Psusennes I (Greek Ψουσέννης) was the third pharaoh of the 21st Dynasty who ruled from Tanis between 1047 – 1001 BC. Psusennes is the Greek version of his original name Pasibkhanu or Hor-Pasebakhaenniut (Egyptian ḥor-p3-sib3-ḫˁỉ-<n>-niwt) which means "The Star Appearing in the City" while his throne name, Akheperre Setepenamun, translates as "Great are the Manifestations of Ra, chosen of Amun." He was the son of Pinedjem I and Henuttawy, Ramesses XI's daughter by Tentamun. He married his sister Mutnedjmet.
Professor Pierre Montet discovered pharaoh Psusennes I's intact tomb (No.3 or NRT III) in Tanis in 1940. Unfortunately, due to its moist Lower Egypt location, most of the "perishable" wood objects were destroyed by water — a fate not shared by KV62, the tomb of Tutankhamun in the drier climate of Upper Egypt. However, the king's magnificent funerary mask was recovered intact; it proved to be made of gold and lapis lazuli and held inlays of black and white glass for the eyes and eyebrows of the object. Psusennes I's mask is considered to be "one of the masterpieces of the treasure[s] of Tanis" and is currently housed in Room 2 of the Cairo Museum. It has a maximum width and height of 38 cm and 48 cm respectively. The pharaoh's: "fingers and toes had been encased in gold stalls, and he was buried with gold sandals on his feet. The finger stalls are the most elaborate ever found, with sculpted fingernails. Each finger wore an elaborate ring of gold and lapis lazuli or some other semiprecious stone."
Psusennes I's outer and middle sarcophagi had been recycled from previous burials in the Valley of the Kings through the state-sanctioned tomb-robbing that was common practice in the Third Intermediate Period. A cartouche on the red outer sarcophagus shows that it had originally been made for Pharaoh Merenptah, the 19th Dynasty successor of Ramesses II. Psusennes I, himself, was interred in an "inner silver coffin" which was inlaid with gold. Since "silver was considerably rarer in Egypt than gold," Psusennes I's silver "coffin represents a sumptuous burial of great wealth during Egypt's declining years."
Dr. Douglass Derry, who worked as the head of Cairo University's Anatomy Department, examined the king's remains in 1940, determined that the king was an old man when he died. Derry noted that Psusennes I's teeth were badly worn and full of cavities and an abscess that left a hole in his palate, and observed that the king suffered from extensive arthritis and was probably crippled by this condition in his final years.
Psusennes I's precise reign length is unknown because different copies of Manetho's records credit him with a reign of either 41 or 46 years. Some Egyptologists have proposed raising the 41 year figure by a decade to 51 years to more closely match certain anonymous Year 48 and Year 49 dates in Upper Egypt. However, the German Egyptologist Karl Jansen-Winkeln has suggested that all these dates should be attributed to the serving High Priest of Amun, Menkheperre instead who is explicitly documented in a Year 48 record. Jansen-Winkeln notes that "in the first half of Dyn. 21, [the] HP Herihor, Pinedjem I and Menkheperre have royal attributes and [royal] titles to differing extents" whereas the first three Tanite kings (Smendes, Amenemnisu and Psusennes I) are almost never referred to by name in Upper Egypt with the exception of one graffito and rock stela for Smendes. In contrast, the name of Psusennes I's 21st Dynasty successors such as Amenemope, Osorkon the Elder, and Siamun appear frequently in various documents from Upper Egypt while the Theban High Priest Pinedjem II who was a contemporary of the latter three kings never adopted any royal attributes or titles in his career.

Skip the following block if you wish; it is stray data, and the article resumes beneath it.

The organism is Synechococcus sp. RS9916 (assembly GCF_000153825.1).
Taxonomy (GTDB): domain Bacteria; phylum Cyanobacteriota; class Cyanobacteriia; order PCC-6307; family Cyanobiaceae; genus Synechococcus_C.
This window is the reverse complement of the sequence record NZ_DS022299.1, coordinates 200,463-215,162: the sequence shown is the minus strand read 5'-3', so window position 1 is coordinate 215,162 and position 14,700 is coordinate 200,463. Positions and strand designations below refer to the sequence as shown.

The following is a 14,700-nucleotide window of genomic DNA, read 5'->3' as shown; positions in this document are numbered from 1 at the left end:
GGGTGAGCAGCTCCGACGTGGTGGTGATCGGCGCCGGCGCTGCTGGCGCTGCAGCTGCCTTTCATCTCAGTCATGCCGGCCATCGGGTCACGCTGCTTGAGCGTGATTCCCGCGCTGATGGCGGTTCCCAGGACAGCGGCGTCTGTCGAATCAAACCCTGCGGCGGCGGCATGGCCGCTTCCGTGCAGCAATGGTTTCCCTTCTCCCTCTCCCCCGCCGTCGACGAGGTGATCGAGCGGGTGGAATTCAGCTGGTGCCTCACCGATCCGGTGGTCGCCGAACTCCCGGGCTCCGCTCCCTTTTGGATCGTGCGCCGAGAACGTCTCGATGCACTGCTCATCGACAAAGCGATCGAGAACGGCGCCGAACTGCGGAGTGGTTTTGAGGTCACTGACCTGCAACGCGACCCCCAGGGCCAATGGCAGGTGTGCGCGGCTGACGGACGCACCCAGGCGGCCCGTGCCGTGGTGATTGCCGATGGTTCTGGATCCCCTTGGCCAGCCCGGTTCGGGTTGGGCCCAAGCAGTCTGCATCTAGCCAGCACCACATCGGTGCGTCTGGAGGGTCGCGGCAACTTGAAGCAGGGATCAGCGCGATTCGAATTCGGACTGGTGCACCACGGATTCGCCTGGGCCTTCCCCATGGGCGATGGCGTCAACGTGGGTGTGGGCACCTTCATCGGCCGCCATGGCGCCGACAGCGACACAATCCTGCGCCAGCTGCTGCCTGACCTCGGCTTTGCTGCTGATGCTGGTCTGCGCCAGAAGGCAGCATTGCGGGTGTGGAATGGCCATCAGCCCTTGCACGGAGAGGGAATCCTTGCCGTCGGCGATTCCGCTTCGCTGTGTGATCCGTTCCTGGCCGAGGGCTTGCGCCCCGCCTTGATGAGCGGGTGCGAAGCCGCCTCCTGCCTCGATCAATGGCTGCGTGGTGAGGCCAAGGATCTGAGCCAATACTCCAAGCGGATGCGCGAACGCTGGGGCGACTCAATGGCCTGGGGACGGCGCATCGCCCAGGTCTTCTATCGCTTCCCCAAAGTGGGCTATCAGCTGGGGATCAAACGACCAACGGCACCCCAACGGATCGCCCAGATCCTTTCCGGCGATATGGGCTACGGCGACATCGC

Hence, two separate Year 49 dates from Thebes and Kom Ombo could be attributed to the ruling High Priest Menkheperre in Thebes instead of Psusennes I but this remains uncertain. Psusennes I's reign has been estimated at 46 years by the editors of the Handbook to Ancient Egyptian Chronology. Psusennes I must have enjoyed cordial relations with the serving High Priests of Amun in Thebes during his long reign since the High Priest Smendes II donated several grave goods to this king which were found in Psusennes II's tomb.
- Peter Clayton, Chronicle of the Pharaohs, Thames & Hudson Ltd, 1994., p.178
- Bob Brier, Egyptian Mummies: Unravelling the Secrets of an Ancient Art, William Morrow & Company Inc., New York, 1994. p.145
- Lorna Oakes, Pyramids, Temples and Tombs of Ancient Egypt, Hermes House, 2003. p.216
- Alessandro Bongioanni & Maria Croce (ed.), The Treasures of Ancient Egypt: From the Egyptian Museum in Cairo, Universe Publishing, a division of Ruzzoli Publications Inc., 2003. p.422
- Bongioanni & Croce, p.422
- Brier, pp.146-147
- Christine Hobson, Exploring the World of the Pharaohs: A complete Guide to Ancient Egypt, Thames & Hudson 1987. p.123
- Hobson, p.123
- Douglass E. Derry, Annales du Service des Antiquités de l'Égypte" Vol. 40 (1940), pp.969-970
- Brier, p.147
- Karl Jansen-Winkeln, ZAS 119, p.26
- Karl Jansen-Winkeln, "Dynasty 21" in Erik Hornung, Rolf Krauss, and David Warburton (editors), Handbook of Ancient Egyptian Chronology (Handbook of Oriental Studies), Brill: 2006, p.226-227, 229
- Hornung, Krauss & Warburton, p.229
- K.A. Kitchen, The Third Intermediate Period in Egypt (1100-650 BC), third edition (Aris & Philips, 1996), pp.421 & 573
- Hornung, Krauss & Warburton, p.493
- Nicolas Grimal, A History of Ancient Egypt, Blackwell Books 1992. pp.315-317
- Bob Brier, Egyptian Mummies: Unraveling the Secrets of an Ancient Art, William Morrow & Co, (1994), pp. 146–147.
- Ad Thijs, The Burial of Psusennes I and “The Bad Times” of P. Brooklyn 16.205, ZÄS 96 (2014), 209–223
- Jean Yoyotte, BSSFT 1(1988) 46 n.2.
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